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The Creation

An Appeal to Save Life on Earth

by Edward O. Wilson

reviewed by Reverend Clare Butterfield

W.W. Norton, 2006. $21.95, 160 pages.



Review published in the May/June 2007 issue of Orion magazine



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The Creation is written as a letter to a Southern Baptist pastor (E. O. Wilson himself was raised in this tradition). Within it, Wilson addresses those in the religious community who do not accept scientific evolution, and who may believe in the imminence of the Second Coming—beliefs that tend to make the precarious condition of the planet irrelevant. In view of these beliefs, Wilson seeks a common ground in an ethic of protection for life. “My guess is,” he says, “that you and I are about equally ethical, patriotic, and altruistic. . . . And surely we also share a love of the Creation.” Wilson calls this love biophilia, or “the innate tendency to affiliate with life and lifelike processes.” His argument is based in the value of the diversity of life.

Though I was moved both by the beauty of life as described here, and by Wilson’s reverence for it, I am frustrated by the breadth and depth of the gulf he is attempting to cross. Statistics show that those who believe either in a special creation of the human apart from evolution or in a “God of the gaps,” who is actively involved in all phases of evolution, constitute a substantial majority in the United States. Wilson attributes this in part to poor scientific instruction in the schools. I would also question the quality of religious instruction that creates a necessary conflict between scientific knowledge and religious beliefs.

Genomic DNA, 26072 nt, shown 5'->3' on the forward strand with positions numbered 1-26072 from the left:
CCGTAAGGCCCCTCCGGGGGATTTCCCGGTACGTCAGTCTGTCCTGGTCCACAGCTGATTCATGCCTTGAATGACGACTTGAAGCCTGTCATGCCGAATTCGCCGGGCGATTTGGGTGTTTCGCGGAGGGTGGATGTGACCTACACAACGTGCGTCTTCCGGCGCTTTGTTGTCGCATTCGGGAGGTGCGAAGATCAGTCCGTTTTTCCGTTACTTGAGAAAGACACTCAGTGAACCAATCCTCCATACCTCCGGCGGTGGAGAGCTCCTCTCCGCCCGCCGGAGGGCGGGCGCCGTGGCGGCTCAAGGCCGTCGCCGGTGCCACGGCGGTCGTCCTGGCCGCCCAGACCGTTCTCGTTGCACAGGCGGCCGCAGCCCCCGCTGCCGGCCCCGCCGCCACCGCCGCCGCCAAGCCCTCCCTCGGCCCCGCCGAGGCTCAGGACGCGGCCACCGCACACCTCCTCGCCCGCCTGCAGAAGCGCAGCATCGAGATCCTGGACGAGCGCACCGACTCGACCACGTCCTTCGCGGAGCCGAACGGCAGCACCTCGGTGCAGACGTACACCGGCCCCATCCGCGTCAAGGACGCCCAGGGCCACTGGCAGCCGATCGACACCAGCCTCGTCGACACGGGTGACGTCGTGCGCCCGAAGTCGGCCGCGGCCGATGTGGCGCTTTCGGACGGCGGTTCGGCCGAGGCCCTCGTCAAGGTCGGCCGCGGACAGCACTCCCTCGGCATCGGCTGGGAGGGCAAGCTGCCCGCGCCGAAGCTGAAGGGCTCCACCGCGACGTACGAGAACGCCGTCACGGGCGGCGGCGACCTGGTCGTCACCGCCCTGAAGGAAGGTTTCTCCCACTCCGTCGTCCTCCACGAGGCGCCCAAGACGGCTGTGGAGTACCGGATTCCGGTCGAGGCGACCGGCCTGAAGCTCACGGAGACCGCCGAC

It will be a difficult and weary task to bridge this chasm, but Wilson’s elegant volume offers a worthy beginning. His invitation, whether he quite realizes it or not, is to abandon beliefs that place an emphasis on the next world in favor of an agreement that what we have before us in this world needs our care. It is an invitation written in the language of science. The response, if there is one, will have to come in the language of theology. How can dialogue be encouraged by groups that don’t even have a language in common to address their differences? Many progressive Protestants and Catholics do in fact stand in the gap between Wilson and the evangelicals he is addressing. I suspect that if any movement from the ends of this spectrum is possible, it will need to be mediated through those in the middle.